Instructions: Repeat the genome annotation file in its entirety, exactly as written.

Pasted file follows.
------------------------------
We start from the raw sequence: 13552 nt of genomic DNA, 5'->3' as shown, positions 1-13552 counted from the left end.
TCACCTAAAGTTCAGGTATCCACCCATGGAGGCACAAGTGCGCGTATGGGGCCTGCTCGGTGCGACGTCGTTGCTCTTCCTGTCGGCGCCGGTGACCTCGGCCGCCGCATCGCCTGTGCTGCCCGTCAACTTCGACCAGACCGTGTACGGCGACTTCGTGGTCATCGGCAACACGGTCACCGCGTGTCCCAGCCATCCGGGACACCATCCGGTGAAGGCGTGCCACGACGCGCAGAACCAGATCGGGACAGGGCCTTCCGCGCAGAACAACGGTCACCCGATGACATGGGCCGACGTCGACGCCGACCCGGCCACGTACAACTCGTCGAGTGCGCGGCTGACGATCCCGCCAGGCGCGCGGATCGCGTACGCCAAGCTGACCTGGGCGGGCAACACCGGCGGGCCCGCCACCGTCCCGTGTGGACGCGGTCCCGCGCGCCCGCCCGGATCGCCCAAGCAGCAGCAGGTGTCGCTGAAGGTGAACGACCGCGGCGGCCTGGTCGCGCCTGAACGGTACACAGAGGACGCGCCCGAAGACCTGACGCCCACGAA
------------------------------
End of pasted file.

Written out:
We start from the raw sequence: 13552 nt of genomic DNA, 5'->3' as shown, positions 1-13552 counted from the left end.
TCACCTAAAGTTCAGGTATCCACCCATGGAGGCACAAGTGCGCGTATGGGGCCTGCTCGGTGCGACGTCGTTGCTCTTCCTGTCGGCGCCGGTGACCTCGGCCGCCGCATCGCCTGTGCTGCCCGTCAACTTCGACCAGACCGTGTACGGCGACTTCGTGGTCATCGGCAACACGGTCACCGCGTGTCCCAGCCATCCGGGACACCATCCGGTGAAGGCGTGCCACGACGCGCAGAACCAGATCGGGACAGGGCCTTCCGCGCAGAACAACGGTCACCCGATGACATGGGCCGACGTCGACGCCGACCCGGCCACGTACAACTCGTCGAGTGCGCGGCTGACGATCCCGCCAGGCGCGCGGATCGCGTACGCCAAGCTGACCTGGGCGGGCAACACCGGCGGGCCCGCCACCGTCCCGTGTGGACGCGGTCCCGCGCGCCCGCCCGGATCGCCCAAGCAGCAGCAGGTGTCGCTGAAGGTGAACGACCGCGGCGGCCTGGTCGCGCCTGAACGGTACACAGAGGACGCGCCCGAAGACCTGACGCCCACGAA